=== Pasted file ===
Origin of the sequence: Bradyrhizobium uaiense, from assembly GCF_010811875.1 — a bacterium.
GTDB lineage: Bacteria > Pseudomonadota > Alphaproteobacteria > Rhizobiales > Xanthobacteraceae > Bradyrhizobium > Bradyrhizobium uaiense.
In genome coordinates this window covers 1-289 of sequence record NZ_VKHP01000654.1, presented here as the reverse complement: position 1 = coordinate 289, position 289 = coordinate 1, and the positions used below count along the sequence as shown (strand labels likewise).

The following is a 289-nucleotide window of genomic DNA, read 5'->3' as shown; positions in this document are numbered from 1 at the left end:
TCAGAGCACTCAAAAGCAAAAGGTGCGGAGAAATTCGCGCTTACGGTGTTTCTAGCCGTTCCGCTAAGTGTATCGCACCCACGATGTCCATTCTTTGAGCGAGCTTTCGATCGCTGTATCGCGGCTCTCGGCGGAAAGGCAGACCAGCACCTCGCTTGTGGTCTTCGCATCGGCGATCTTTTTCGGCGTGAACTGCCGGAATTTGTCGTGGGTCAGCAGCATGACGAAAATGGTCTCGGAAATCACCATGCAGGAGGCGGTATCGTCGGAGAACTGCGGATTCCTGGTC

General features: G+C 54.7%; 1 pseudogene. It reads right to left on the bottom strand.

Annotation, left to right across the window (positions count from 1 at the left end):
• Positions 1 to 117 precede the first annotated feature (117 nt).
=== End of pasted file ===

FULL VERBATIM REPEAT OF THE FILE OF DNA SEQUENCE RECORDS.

Origin of the sequence: Bradyrhizobium uaiense, from assembly GCF_010811875.1 — a bacterium.
GTDB lineage: Bacteria > Pseudomonadota > Alphaproteobacteria > Rhizobiales > Xanthobacteraceae > Bradyrhizobium > Bradyrhizobium uaiense.
In genome coordinates this window covers 1-289 of sequence record NZ_VKHP01000654.1, presented here as the reverse complement: position 1 = coordinate 289, position 289 = coordinate 1, and the positions used below count along the sequence as shown (strand labels likewise).

The following is a 289-nucleotide window of genomic DNA, read 5'->3' as shown; positions in this document are numbered from 1 at the left end:
TCAGAGCACTCAAAAGCAAAAGGTGCGGAGAAATTCGCGCTTACGGTGTTTCTAGCCGTTCCGCTAAGTGTATCGCACCCACGATGTCCATTCTTTGAGCGAGCTTTCGATCGCTGTATCGCGGCTCTCGGCGGAAAGGCAGACCAGCACCTCGCTTGTGGTCTTCGCATCGGCGATCTTTTTCGGCGTGAACTGCCGGAATTTGTCGTGGGTCAGCAGCATGACGAAAATGGTCTCGGAAATCACCATGCAGGAGGCGGTATCGTCGGAGAACTGCGGATTCCTGGTC

General features: G+C 54.7%; 1 pseudogene. It reads right to left on the bottom strand.

Annotation, left to right across the window (positions count from 1 at the left end):
• Positions 1 to 117 precede the first annotated feature (117 nt).